The Election Commission of Pakistan — often referred to by its abbreviation ECP — is a constitutionally empowered, autonomous body responsible for holding general, local body and by-elections.
In the absence of an elected government, when a caretaker setup is in place, the ECP also serves as the ratifier of bureaucratic decisions and arbitrator of disputes.
The person heading the ECP is called the Chief Election Commissioner (CEC) who, along with four provincial election commissioners, formulates rules and regulations for the Commission. The CEC post is currently held by retired Justice Sardar Muhammad Raza.
While the CEC and the quartet of provincial heads are responsible for the watchdog's legislative role, the ECP secretary is in charge of the administrative front.
Below are the officials who under the election commissioners conduct the election.
District Returning Officer
Right below the first tier of the ECP administrators lie the District Returning Officers (DRO) who, as their designation gives away, are appointed to each district.
The DROs are responsible for the election process in the entire district and report directly to the provincial commissioners
He or she is responsible for liaison among their subordinates, provincial election commission and regional authorities. A DRO supervises provisional election results from returning officers to the commission. The officer ensures implementation of the code of conduct for election in letter and spirit.
A DRO can sentence offenders to up to three years in jail, or Rs100,000 in fines, or both.
Next in the ECP's hierarchy are Returning Officers (RO), who oversee the process of polling in the entire area that comes under their jurisdiction.
The ROs, who must be judges by profession, issue directions in case of any untoward incidents at any of the polling stations that fall under their area of command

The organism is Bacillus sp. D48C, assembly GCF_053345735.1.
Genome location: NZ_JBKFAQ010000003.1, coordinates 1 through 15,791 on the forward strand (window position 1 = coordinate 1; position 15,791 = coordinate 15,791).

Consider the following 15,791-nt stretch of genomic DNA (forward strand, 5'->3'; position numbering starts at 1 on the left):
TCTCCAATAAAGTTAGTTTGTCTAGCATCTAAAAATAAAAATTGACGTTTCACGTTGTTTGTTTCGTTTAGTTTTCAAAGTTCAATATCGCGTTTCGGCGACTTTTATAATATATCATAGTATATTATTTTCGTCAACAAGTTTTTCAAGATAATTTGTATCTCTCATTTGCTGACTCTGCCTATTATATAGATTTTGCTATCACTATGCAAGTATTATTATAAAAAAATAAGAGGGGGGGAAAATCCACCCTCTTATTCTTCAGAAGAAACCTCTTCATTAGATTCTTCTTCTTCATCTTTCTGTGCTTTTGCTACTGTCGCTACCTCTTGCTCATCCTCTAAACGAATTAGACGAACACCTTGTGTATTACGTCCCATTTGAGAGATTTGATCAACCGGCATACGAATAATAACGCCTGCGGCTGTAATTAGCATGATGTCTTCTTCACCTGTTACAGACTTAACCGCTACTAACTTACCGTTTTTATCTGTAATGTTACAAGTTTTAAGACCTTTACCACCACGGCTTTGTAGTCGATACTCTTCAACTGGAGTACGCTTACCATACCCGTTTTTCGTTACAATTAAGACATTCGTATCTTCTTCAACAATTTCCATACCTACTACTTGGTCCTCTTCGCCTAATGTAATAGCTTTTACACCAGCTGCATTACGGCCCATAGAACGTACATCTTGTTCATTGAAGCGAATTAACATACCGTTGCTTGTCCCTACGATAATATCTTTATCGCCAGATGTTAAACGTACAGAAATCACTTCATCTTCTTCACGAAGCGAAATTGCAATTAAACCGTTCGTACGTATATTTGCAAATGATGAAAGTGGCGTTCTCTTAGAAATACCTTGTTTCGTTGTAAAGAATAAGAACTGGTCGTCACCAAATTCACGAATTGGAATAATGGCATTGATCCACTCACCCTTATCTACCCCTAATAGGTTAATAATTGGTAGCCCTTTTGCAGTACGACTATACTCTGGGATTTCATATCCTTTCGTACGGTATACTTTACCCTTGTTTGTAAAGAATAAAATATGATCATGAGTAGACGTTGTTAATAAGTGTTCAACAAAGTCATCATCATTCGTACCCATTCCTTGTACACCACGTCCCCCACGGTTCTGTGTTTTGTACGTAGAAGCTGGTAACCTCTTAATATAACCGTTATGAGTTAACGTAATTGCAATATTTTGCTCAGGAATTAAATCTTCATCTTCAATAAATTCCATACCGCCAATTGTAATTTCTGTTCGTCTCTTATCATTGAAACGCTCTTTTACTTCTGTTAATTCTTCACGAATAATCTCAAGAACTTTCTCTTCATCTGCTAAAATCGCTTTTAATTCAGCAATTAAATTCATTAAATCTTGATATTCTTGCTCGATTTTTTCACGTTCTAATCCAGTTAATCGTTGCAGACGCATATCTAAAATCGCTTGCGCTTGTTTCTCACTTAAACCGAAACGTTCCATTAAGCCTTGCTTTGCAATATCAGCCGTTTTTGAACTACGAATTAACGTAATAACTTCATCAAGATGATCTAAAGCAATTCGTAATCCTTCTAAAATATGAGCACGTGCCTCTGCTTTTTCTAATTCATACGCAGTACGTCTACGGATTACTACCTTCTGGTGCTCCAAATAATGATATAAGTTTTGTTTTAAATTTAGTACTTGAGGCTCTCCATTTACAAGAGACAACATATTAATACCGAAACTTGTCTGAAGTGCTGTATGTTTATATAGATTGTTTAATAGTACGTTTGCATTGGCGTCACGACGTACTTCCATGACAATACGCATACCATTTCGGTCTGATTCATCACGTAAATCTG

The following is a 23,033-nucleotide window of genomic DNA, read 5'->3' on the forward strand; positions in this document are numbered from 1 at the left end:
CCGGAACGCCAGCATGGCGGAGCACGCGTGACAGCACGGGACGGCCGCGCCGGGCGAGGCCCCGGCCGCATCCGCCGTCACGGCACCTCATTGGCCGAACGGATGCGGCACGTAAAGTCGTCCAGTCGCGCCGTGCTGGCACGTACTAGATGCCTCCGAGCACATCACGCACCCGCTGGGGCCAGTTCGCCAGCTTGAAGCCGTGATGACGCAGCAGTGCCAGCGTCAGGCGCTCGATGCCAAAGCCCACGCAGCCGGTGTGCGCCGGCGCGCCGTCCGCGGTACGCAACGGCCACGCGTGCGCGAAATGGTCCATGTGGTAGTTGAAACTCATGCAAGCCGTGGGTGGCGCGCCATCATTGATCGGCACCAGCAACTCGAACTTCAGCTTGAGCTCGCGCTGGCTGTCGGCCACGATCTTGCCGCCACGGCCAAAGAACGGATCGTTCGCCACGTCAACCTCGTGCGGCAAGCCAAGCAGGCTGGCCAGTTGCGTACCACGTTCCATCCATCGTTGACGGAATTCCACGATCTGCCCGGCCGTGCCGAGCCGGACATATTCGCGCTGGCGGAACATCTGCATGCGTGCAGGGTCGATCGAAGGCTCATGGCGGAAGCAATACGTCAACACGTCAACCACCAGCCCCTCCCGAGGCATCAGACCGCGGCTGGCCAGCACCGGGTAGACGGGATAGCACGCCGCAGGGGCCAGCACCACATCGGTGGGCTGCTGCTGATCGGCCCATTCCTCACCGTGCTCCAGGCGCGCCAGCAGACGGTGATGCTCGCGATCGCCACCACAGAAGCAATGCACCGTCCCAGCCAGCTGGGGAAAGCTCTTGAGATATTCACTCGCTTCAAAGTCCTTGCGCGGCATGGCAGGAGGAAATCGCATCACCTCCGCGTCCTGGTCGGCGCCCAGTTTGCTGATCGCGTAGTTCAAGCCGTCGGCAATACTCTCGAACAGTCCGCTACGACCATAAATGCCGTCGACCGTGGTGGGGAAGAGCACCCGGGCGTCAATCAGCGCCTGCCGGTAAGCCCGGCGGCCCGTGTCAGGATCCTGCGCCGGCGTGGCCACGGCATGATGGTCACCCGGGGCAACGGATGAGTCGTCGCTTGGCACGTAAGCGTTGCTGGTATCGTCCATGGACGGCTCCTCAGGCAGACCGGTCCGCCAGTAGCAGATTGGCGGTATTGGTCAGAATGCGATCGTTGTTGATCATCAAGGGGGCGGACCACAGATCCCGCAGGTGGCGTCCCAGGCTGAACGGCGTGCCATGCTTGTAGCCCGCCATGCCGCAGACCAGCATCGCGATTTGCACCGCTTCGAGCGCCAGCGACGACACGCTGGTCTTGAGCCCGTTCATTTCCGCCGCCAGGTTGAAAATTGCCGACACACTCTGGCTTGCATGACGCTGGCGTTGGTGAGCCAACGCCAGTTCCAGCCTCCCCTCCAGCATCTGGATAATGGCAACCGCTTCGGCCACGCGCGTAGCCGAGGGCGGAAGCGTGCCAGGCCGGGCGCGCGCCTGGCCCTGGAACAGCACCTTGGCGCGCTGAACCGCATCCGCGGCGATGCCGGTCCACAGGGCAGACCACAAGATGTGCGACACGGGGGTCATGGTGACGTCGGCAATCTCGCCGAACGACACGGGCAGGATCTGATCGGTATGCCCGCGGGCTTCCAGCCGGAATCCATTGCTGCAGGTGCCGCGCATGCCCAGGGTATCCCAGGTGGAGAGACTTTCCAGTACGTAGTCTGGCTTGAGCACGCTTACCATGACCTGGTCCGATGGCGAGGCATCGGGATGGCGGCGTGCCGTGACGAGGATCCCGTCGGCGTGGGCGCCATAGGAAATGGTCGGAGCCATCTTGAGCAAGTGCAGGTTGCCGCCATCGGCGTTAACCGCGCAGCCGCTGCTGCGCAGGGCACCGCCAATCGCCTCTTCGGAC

An RO imparts training to the polling staff. At the end of the election day, ROs collect results of the count from presiding officers and forward them to DROs. He or she disposes of complaints and exercises magisterial powers, where required.
Presiding officers are the highest authorities at polling stations. They are responsible for the smooth running of the affairs, provision of required material to polling staff and coordination with government agencies, including police, etc. A presiding officer reports to a returning officer.
Among the polling day responsibilities of presiding officers is the responsibility to ensure that every qualified voter whose name is in the electoral roll is entitled to one ballot paper (each for the national and provincial assembly) and is permitted to cast one and one vote only. They are also required to ensure that the ballot boxes are not tampered with and the secrecy of each voter’s vote is maintained.
Presiding officers are responsible for ensuring that every voter is permitted to cast one and one vote only
A presiding officer ensures that observers, polling agents, candidates and voters all abide by the ECP's code of conduct. The officer also oversees security arrangements at polling stations.
Once polling closes, the officer conducts the count and prepares a statement of count for communication to the Returning Officer. Moreover, he/she also affixes a statement of count outside the polling station, and announces the results and supplies copies of results to all the polling agents concerned.
Monitoring the law and order situation around the polling station and exercising magisterial powers as and when required is also the responsibility of the presiding officer.
A polling officer is tasked with facilitating the polling process. He/she verifies the particulars of each and every voter at the polling booth and reports to a presiding officer.
Checks voter's CNIC
The officer ensures that each and every voter has an original computerised national identity card. He or she strikes off names of voters from the electoral list, then obtains thumb impression of the voter on a list.
Assistant Presiding Officer
This is the officer deployed to assist voters at the polling station. On polling day, this official places an ink mark on the voters' thumbs and provides them with two ballot papers — one each for the national and provincial assembly candidates.
The assistant presiding officer signs the back of the ballot paper and on the counterfoil. Once the voting time is over, the official also participates in the counting process. He/she reports to the polling officer.
Illustrations: Mushba Said